Businesses may still be cutting back on other initiatives, but they expect to increase their BPM investments during 2011, according to research by Gartner Inc.
Overall, participants in Gartner's global BPM spending survey were bullish on BPM spending, with 54% planning an increase of at least 5% this year. Nearly 20% expected an increase of 10% or more.
Survey respondents in the Asia/Pacific region, where some countries are experiencing strong economic growth, were especially interested in investing in BPM: Fully 25% said they expect increases of at least 10% this year.
What's behind the overall upswing? BPM is focused on improving business outcomes and explicitly meets the objectives of many organizations' return-to-growth strategies, A Gartner principal analyst, explained in announcing the survey results. Gartner also cited increased interest in SaaS tools, which offer a cheaper entry point, and a shift toward funding BPM projects from business-unit budgets rather than IT, reflecting emphasis on BPM's business benefits.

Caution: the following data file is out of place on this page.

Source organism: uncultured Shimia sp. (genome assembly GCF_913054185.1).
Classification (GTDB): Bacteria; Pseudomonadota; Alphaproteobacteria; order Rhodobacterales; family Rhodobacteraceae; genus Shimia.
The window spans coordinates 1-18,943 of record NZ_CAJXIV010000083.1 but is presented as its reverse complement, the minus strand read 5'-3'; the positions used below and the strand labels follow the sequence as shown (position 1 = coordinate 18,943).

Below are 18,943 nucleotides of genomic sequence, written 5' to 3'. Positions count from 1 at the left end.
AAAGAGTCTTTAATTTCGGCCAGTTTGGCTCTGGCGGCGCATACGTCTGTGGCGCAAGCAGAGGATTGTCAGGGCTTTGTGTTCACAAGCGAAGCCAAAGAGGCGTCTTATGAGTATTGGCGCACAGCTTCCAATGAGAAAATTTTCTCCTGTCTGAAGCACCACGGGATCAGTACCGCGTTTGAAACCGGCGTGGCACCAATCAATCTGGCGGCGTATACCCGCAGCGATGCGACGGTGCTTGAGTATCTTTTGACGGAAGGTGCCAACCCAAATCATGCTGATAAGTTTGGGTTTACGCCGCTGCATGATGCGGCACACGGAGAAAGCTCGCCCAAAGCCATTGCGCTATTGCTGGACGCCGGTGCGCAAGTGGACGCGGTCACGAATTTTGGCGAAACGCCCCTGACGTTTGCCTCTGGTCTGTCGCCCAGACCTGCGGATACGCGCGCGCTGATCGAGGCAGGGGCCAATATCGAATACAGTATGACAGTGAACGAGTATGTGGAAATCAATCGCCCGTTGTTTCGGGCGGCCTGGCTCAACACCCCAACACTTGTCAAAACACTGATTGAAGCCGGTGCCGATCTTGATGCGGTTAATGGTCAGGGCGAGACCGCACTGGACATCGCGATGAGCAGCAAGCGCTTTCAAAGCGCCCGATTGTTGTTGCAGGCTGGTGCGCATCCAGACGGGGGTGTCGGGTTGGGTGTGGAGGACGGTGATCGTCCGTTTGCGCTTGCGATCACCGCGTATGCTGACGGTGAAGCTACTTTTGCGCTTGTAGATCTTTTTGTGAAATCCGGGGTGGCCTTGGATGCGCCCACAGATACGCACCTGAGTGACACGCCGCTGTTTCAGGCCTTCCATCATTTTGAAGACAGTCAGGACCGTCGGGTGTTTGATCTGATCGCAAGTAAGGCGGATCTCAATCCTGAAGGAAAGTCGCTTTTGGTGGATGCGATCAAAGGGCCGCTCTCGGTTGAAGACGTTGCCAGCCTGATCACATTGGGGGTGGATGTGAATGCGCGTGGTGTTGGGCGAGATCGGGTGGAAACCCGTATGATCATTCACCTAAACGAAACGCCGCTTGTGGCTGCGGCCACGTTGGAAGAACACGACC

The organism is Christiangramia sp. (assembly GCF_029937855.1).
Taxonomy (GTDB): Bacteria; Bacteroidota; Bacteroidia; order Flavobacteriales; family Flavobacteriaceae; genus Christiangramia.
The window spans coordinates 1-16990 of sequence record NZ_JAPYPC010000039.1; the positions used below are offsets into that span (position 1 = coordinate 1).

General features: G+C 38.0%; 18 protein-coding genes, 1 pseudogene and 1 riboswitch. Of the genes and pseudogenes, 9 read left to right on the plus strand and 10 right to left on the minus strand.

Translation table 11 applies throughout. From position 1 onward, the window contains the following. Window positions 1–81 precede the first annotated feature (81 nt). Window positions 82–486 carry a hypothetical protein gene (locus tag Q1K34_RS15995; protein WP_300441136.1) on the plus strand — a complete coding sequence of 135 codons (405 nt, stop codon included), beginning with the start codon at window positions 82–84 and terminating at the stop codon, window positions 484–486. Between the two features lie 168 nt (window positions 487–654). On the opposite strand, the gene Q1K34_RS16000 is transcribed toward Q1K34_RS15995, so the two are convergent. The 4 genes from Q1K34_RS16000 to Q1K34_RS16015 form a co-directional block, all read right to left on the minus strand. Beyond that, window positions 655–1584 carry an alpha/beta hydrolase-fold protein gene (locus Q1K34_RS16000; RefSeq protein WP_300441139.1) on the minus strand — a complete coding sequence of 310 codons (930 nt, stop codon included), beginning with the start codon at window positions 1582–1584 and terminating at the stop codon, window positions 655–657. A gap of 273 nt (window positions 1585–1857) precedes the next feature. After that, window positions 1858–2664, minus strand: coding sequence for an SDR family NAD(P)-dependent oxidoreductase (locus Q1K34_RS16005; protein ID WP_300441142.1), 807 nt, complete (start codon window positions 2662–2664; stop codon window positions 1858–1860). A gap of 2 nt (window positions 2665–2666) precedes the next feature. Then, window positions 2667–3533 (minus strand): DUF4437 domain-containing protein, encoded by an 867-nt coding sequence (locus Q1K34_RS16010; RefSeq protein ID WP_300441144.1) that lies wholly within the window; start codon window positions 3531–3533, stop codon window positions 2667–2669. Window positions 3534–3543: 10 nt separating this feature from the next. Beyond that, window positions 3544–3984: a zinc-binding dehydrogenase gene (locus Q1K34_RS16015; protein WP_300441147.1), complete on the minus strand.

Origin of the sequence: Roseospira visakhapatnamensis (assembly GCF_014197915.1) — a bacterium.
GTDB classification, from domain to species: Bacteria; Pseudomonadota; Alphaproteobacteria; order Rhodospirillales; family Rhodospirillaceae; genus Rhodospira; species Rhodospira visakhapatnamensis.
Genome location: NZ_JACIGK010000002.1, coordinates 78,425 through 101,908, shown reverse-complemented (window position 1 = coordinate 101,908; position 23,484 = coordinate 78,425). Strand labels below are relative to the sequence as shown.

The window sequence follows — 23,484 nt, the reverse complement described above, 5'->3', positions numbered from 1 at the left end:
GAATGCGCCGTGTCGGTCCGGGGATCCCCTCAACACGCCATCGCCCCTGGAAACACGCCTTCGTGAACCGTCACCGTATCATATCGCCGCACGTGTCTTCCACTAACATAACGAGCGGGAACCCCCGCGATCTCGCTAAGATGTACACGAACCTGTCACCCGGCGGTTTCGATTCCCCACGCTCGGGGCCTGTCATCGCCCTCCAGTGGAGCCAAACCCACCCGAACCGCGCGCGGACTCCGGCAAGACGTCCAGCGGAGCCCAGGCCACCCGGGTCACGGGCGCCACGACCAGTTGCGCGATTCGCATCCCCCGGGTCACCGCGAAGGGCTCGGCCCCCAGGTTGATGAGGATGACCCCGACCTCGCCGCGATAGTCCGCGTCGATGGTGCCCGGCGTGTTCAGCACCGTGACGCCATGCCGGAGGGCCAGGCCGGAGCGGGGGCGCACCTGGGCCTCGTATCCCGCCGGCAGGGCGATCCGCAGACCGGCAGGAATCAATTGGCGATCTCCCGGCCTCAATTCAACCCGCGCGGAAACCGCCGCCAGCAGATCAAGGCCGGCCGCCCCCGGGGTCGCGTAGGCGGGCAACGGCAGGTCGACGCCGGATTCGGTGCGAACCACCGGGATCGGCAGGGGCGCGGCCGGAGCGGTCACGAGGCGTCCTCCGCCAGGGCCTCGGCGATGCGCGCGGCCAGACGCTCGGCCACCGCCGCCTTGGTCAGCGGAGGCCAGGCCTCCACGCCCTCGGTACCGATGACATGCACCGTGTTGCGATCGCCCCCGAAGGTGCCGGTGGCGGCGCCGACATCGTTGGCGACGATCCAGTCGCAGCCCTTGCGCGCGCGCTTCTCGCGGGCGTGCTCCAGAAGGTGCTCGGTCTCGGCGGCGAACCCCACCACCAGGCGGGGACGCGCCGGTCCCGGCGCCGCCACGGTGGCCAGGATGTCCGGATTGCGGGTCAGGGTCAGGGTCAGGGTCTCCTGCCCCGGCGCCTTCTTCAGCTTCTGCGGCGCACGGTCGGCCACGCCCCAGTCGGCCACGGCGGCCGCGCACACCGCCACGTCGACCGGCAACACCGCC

But Gartner cautioned companies against becoming over-optimistic about process-improvement potential. There is a mismatch between what users think they will achieve from BPM and what they actually achieve. Understanding the real benefits and how to measure them will help organizations create better business cases and get the expected business results.
The survey, which included nearly 600 midsize-to-large companies in 14 countries, indicated that companies' initial BPM investments fall somewhere between £100,000 and £200,000. Gartner calls that range low in comparison with the cost of many BPM-suite implementations. The upshot: Many companies want BPM capability--but aren't ready to buy a complete suite.
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